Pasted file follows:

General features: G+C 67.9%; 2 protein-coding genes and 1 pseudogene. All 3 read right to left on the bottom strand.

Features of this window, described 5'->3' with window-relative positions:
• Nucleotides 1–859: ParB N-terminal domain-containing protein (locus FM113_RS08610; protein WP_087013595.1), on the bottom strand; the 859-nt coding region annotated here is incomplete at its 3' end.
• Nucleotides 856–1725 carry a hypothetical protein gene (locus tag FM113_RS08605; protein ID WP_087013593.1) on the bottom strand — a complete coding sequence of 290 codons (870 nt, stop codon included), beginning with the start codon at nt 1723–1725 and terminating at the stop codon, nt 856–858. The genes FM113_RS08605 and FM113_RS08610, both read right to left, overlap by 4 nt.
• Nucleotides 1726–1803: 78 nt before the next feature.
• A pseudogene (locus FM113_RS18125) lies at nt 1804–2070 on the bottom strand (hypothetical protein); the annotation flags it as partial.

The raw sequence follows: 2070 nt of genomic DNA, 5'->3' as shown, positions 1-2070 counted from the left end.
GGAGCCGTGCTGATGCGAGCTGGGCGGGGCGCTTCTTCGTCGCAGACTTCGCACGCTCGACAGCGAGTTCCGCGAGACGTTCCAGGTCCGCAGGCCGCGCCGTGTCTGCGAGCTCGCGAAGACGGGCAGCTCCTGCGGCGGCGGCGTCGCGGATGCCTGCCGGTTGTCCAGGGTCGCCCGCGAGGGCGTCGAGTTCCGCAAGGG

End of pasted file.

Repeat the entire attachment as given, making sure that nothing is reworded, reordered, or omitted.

General features: G+C 67.9%; 2 protein-coding genes and 1 pseudogene. All 3 read right to left on the bottom strand.

Features of this window, described 5'->3' with window-relative positions:
• Nucleotides 1–859: ParB N-terminal domain-containing protein (locus FM113_RS08610; protein WP_087013595.1), on the bottom strand; the 859-nt coding region annotated here is incomplete at its 3' end.
• Nucleotides 856–1725 carry a hypothetical protein gene (locus tag FM113_RS08605; protein ID WP_087013593.1) on the bottom strand — a complete coding sequence of 290 codons (870 nt, stop codon included), beginning with the start codon at nt 1723–1725 and terminating at the stop codon, nt 856–858. The genes FM113_RS08605 and FM113_RS08610, both read right to left, overlap by 4 nt.
• Nucleotides 1726–1803: 78 nt before the next feature.
• A pseudogene (locus FM113_RS18125) lies at nt 1804–2070 on the bottom strand (hypothetical protein); the annotation flags it as partial.

The raw sequence follows: 2070 nt of genomic DNA, 5'->3' as shown, positions 1-2070 counted from the left end.
GGAGCCGTGCTGATGCGAGCTGGGCGGGGCGCTTCTTCGTCGCAGACTTCGCACGCTCGACAGCGAGTTCCGCGAGACGTTCCAGGTCCGCAGGCCGCGCCGTGTCTGCGAGCTCGCGAAGACGGGCAGCTCCTGCGGCGGCGGCGTCGCGGATGCCTGCCGGTTGTCCAGGGTCGCCCGCGAGGGCGTCGAGTTCCGCAAGGG